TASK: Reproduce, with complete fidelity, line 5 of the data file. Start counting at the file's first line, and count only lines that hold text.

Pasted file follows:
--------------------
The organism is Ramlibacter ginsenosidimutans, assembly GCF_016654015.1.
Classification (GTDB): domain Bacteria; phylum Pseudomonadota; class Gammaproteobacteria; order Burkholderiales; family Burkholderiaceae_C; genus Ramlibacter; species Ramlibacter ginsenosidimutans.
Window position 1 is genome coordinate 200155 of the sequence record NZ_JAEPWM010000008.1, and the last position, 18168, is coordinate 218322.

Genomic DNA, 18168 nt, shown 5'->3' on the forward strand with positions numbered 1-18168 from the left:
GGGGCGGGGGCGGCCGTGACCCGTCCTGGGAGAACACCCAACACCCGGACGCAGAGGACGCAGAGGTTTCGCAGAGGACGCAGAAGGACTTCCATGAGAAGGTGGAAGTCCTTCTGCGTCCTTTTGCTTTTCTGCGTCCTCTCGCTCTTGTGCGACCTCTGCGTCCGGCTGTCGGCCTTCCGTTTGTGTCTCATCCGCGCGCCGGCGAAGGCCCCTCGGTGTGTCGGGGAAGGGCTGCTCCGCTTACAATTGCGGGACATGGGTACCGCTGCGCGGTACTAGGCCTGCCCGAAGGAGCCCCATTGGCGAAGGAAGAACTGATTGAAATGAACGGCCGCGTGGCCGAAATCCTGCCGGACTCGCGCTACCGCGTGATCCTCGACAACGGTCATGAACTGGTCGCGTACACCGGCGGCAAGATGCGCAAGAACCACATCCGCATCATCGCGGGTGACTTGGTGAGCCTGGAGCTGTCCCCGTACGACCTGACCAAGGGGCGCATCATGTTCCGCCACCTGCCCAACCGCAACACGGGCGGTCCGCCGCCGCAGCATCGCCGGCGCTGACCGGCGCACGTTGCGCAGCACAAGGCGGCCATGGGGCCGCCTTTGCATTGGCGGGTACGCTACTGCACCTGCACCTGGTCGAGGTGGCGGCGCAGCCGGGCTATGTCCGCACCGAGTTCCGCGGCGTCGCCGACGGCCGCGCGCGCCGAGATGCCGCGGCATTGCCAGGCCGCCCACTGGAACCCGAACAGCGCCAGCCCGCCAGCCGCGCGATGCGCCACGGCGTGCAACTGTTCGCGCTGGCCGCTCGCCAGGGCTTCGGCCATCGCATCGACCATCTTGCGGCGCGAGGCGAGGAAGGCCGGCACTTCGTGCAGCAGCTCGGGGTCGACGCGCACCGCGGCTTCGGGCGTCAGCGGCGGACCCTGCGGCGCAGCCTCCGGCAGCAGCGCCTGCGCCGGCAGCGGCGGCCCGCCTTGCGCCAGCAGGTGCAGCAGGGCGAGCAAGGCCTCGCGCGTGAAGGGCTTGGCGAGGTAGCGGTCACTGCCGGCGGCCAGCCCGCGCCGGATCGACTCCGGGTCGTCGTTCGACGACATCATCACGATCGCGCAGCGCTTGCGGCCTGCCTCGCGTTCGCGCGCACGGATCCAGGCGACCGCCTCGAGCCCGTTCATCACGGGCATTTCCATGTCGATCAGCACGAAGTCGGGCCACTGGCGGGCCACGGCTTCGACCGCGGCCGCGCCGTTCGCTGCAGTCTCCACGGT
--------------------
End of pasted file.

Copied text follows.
GGGGCGGGGGCGGCCGTGACCCGTCCTGGGAGAACACCCAACACCCGGACGCAGAGGACGCAGAGGTTTCGCAGAGGACGCAGAAGGACTTCCATGAGAAGGTGGAAGTCCTTCTGCGTCCTTTTGCTTTTCTGCGTCCTCTCGCTCTTGTGCGACCTCTGCGTCCGGCTGTCGGCCTTCCGTTTGTGTCTCATCCGCGCGCCGGCGAAGGCCCCTCGGTGTGTCGGGGAAGGGCTGCTCCGCTTACAATTGCGGGACATGGGTACCGCTGCGCGGTACTAGGCCTGCCCGAAGGAGCCCCATTGGCGAAGGAAGAACTGATTGAAATGAACGGCCGCGTGGCCGAAATCCTGCCGGACTCGCGCTACCGCGTGATCCTCGACAACGGTCATGAACTGGTCGCGTACACCGGCGGCAAGATGCGCAAGAACCACATCCGCATCATCGCGGGTGACTTGGTGAGCCTGGAGCTGTCCCCGTACGACCTGACCAAGGGGCGCATCATGTTCCGCCACCTGCCCAACCGCAACACGGGCGGTCCGCCGCCGCAGCATCGCCGGCGCTGACCGGCGCACGTTGCGCAGCACAAGGCGGCCATGGGGCCGCCTTTGCATTGGCGGGTACGCTACTGCACCTGCACCTGGTCGAGGTGGCGGCGCAGCCGGGCTATGTCCGCACCGAGTTCCGCGGCGTCGCCGACGGCCGCGCGCGCCGAGATGCCGCGGCATTGCCAGGCCGCCCACTGGAACCCGAACAGCGCCAGCCCGCCAGCCGCGCGATGCGCCACGGCGTGCAACTGTTCGCGCTGGCCGCTCGCCAGGGCTTCGGCCATCGCATCGACCATCTTGCGGCGCGAGGCGAGGAAGGCCGGCACTTCGTGCAGCAGCTCGGGGTCGACGCGCACCGCGGCTTCGGGCGTCAGCGGCGGACCCTGCGGCGCAGCCTCCGGCAGCAGCGCCTGCGCCGGCAGCGGCGGCCCGCCTTGCGCCAGCAGGTGCAGCAGGGCGAGCAAGGCCTCGCGCGTGAAGGGCTTGGCGAGGTAGCGGTCACTGCCGGCGGCCAGCCCGCGCCGGATCGACTCCGGGTCGTCGTTCGACGACATCATCACGATCGCGCAGCGCTTGCGGCCTGCCTCGCGTTCGCGCGCACGGATCCAGGCGACCGCCTCGAGCCCGTTCATCACGGGCATTTCCATGTCGATCAGCACGAAGTCGGGCCACTGGCGGGCCACGGCTTCGACCGCGGCCGCGCCGTTCGCTGCAGTCTCCACGGT